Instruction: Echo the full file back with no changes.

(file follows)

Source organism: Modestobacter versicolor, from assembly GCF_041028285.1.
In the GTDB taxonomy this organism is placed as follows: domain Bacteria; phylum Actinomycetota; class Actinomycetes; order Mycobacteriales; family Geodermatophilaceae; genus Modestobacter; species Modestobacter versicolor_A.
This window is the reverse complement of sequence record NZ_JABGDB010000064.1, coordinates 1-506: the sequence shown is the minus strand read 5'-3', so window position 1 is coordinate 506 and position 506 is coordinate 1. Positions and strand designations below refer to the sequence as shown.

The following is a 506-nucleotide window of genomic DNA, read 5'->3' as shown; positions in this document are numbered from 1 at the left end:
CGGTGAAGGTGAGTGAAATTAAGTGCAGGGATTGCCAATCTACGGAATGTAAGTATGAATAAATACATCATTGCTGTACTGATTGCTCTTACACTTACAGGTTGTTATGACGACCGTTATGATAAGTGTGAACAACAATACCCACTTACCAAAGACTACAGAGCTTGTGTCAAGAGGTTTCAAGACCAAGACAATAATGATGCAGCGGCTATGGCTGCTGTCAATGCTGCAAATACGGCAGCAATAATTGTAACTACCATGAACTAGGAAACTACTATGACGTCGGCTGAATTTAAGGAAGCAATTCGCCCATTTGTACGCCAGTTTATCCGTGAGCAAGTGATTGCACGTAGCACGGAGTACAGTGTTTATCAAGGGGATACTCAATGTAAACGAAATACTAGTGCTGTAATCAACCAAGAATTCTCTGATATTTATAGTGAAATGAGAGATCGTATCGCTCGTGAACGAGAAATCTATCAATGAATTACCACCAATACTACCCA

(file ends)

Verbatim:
Source organism: Modestobacter versicolor, from assembly GCF_041028285.1.
In the GTDB taxonomy this organism is placed as follows: domain Bacteria; phylum Actinomycetota; class Actinomycetes; order Mycobacteriales; family Geodermatophilaceae; genus Modestobacter; species Modestobacter versicolor_A.
This window is the reverse complement of sequence record NZ_JABGDB010000064.1, coordinates 1-506: the sequence shown is the minus strand read 5'-3', so window position 1 is coordinate 506 and position 506 is coordinate 1. Positions and strand designations below refer to the sequence as shown.

The following is a 506-nucleotide window of genomic DNA, read 5'->3' as shown; positions in this document are numbered from 1 at the left end:
CGGTGAAGGTGAGTGAAATTAAGTGCAGGGATTGCCAATCTACGGAATGTAAGTATGAATAAATACATCATTGCTGTACTGATTGCTCTTACACTTACAGGTTGTTATGACGACCGTTATGATAAGTGTGAACAACAATACCCACTTACCAAAGACTACAGAGCTTGTGTCAAGAGGTTTCAAGACCAAGACAATAATGATGCAGCGGCTATGGCTGCTGTCAATGCTGCAAATACGGCAGCAATAATTGTAACTACCATGAACTAGGAAACTACTATGACGTCGGCTGAATTTAAGGAAGCAATTCGCCCATTTGTACGCCAGTTTATCCGTGAGCAAGTGATTGCACGTAGCACGGAGTACAGTGTTTATCAAGGGGATACTCAATGTAAACGAAATACTAGTGCTGTAATCAACCAAGAATTCTCTGATATTTATAGTGAAATGAGAGATCGTATCGCTCGTGAACGAGAAATCTATCAATGAATTACCACCAATACTACCCA